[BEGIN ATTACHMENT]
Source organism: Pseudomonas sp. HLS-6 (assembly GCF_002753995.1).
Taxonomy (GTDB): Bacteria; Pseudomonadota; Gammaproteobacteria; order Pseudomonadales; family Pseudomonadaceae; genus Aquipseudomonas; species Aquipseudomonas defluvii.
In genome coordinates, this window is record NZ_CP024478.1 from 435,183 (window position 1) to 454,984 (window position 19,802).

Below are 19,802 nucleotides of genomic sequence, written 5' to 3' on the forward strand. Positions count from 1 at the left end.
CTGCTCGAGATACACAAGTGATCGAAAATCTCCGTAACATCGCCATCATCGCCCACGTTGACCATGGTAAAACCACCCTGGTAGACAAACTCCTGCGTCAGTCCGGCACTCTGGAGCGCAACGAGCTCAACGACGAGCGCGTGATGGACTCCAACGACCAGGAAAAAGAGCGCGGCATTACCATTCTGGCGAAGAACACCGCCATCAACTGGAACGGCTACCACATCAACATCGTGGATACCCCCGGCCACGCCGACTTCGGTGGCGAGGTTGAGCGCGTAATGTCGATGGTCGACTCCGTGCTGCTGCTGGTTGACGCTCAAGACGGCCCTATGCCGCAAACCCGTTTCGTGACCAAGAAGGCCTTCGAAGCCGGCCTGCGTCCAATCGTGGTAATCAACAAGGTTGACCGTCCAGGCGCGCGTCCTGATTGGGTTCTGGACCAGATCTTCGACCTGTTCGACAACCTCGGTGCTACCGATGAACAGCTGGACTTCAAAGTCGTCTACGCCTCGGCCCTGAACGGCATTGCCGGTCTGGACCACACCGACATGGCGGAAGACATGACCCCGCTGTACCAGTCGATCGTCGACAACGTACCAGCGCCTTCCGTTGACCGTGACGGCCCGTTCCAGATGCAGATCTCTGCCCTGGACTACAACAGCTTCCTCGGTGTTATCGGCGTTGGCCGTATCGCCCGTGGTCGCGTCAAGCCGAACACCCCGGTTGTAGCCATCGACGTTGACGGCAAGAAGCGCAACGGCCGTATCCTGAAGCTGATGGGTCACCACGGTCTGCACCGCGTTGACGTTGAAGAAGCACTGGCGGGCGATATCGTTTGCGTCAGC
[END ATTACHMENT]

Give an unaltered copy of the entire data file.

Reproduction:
Source organism: Pseudomonas sp. HLS-6 (assembly GCF_002753995.1).
Taxonomy (GTDB): Bacteria; Pseudomonadota; Gammaproteobacteria; order Pseudomonadales; family Pseudomonadaceae; genus Aquipseudomonas; species Aquipseudomonas defluvii.
In genome coordinates, this window is record NZ_CP024478.1 from 435,183 (window position 1) to 454,984 (window position 19,802).

Below are 19,802 nucleotides of genomic sequence, written 5' to 3' on the forward strand. Positions count from 1 at the left end.
CTGCTCGAGATACACAAGTGATCGAAAATCTCCGTAACATCGCCATCATCGCCCACGTTGACCATGGTAAAACCACCCTGGTAGACAAACTCCTGCGTCAGTCCGGCACTCTGGAGCGCAACGAGCTCAACGACGAGCGCGTGATGGACTCCAACGACCAGGAAAAAGAGCGCGGCATTACCATTCTGGCGAAGAACACCGCCATCAACTGGAACGGCTACCACATCAACATCGTGGATACCCCCGGCCACGCCGACTTCGGTGGCGAGGTTGAGCGCGTAATGTCGATGGTCGACTCCGTGCTGCTGCTGGTTGACGCTCAAGACGGCCCTATGCCGCAAACCCGTTTCGTGACCAAGAAGGCCTTCGAAGCCGGCCTGCGTCCAATCGTGGTAATCAACAAGGTTGACCGTCCAGGCGCGCGTCCTGATTGGGTTCTGGACCAGATCTTCGACCTGTTCGACAACCTCGGTGCTACCGATGAACAGCTGGACTTCAAAGTCGTCTACGCCTCGGCCCTGAACGGCATTGCCGGTCTGGACCACACCGACATGGCGGAAGACATGACCCCGCTGTACCAGTCGATCGTCGACAACGTACCAGCGCCTTCCGTTGACCGTGACGGCCCGTTCCAGATGCAGATCTCTGCCCTGGACTACAACAGCTTCCTCGGTGTTATCGGCGTTGGCCGTATCGCCCGTGGTCGCGTCAAGCCGAACACCCCGGTTGTAGCCATCGACGTTGACGGCAAGAAGCGCAACGGCCGTATCCTGAAGCTGATGGGTCACCACGGTCTGCACCGCGTTGACGTTGAAGAAGCACTGGCGGGCGATATCGTTTGCGTCAGC